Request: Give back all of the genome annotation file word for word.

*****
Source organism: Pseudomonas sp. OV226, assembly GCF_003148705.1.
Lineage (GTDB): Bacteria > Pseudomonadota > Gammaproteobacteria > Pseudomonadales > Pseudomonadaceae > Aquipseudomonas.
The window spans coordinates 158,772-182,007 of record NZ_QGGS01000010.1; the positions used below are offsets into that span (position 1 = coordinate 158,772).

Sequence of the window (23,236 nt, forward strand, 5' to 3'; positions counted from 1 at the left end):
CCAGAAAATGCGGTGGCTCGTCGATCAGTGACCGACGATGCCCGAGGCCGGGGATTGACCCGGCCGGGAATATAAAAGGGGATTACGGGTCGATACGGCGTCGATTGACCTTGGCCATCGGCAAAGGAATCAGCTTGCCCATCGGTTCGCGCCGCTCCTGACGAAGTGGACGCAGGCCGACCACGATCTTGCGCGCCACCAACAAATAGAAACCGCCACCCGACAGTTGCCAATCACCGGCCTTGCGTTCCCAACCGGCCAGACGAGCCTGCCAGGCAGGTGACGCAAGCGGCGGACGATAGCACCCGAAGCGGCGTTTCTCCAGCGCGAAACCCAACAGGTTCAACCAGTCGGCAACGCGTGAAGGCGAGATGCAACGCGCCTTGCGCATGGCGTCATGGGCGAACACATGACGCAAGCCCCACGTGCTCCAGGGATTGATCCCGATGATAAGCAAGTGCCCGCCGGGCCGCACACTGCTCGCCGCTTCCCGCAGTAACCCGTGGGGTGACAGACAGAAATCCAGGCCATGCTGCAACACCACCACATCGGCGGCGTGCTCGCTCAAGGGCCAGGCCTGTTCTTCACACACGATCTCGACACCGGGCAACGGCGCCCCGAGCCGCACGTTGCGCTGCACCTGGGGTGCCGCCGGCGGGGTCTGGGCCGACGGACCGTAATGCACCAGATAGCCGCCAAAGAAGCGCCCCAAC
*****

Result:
Source organism: Pseudomonas sp. OV226, assembly GCF_003148705.1.
Lineage (GTDB): Bacteria > Pseudomonadota > Gammaproteobacteria > Pseudomonadales > Pseudomonadaceae > Aquipseudomonas.
The window spans coordinates 158,772-182,007 of record NZ_QGGS01000010.1; the positions used below are offsets into that span (position 1 = coordinate 158,772).

Sequence of the window (23,236 nt, forward strand, 5' to 3'; positions counted from 1 at the left end):
CCAGAAAATGCGGTGGCTCGTCGATCAGTGACCGACGATGCCCGAGGCCGGGGATTGACCCGGCCGGGAATATAAAAGGGGATTACGGGTCGATACGGCGTCGATTGACCTTGGCCATCGGCAAAGGAATCAGCTTGCCCATCGGTTCGCGCCGCTCCTGACGAAGTGGACGCAGGCCGACCACGATCTTGCGCGCCACCAACAAATAGAAACCGCCACCCGACAGTTGCCAATCACCGGCCTTGCGTTCCCAACCGGCCAGACGAGCCTGCCAGGCAGGTGACGCAAGCGGCGGACGATAGCACCCGAAGCGGCGTTTCTCCAGCGCGAAACCCAACAGGTTCAACCAGTCGGCAACGCGTGAAGGCGAGATGCAACGCGCCTTGCGCATGGCGTCATGGGCGAACACATGACGCAAGCCCCACGTGCTCCAGGGATTGATCCCGATGATAAGCAAGTGCCCGCCGGGCCGCACACTGCTCGCCGCTTCCCGCAGTAACCCGTGGGGTGACAGACAGAAATCCAGGCCATGCTGCAACACCACCACATCGGCGGCGTGCTCGCTCAAGGGCCAGGCCTGTTCTTCACACACGATCTCGACACCGGGCAACGGCGCCCCGAGCCGCACGTTGCGCTGCACCTGGGGTGCCGCCGGCGGGGTCTGGGCCGACGGACCGTAATGCACCAGATAGCCGCCAAAGAAGCGCCCCAAC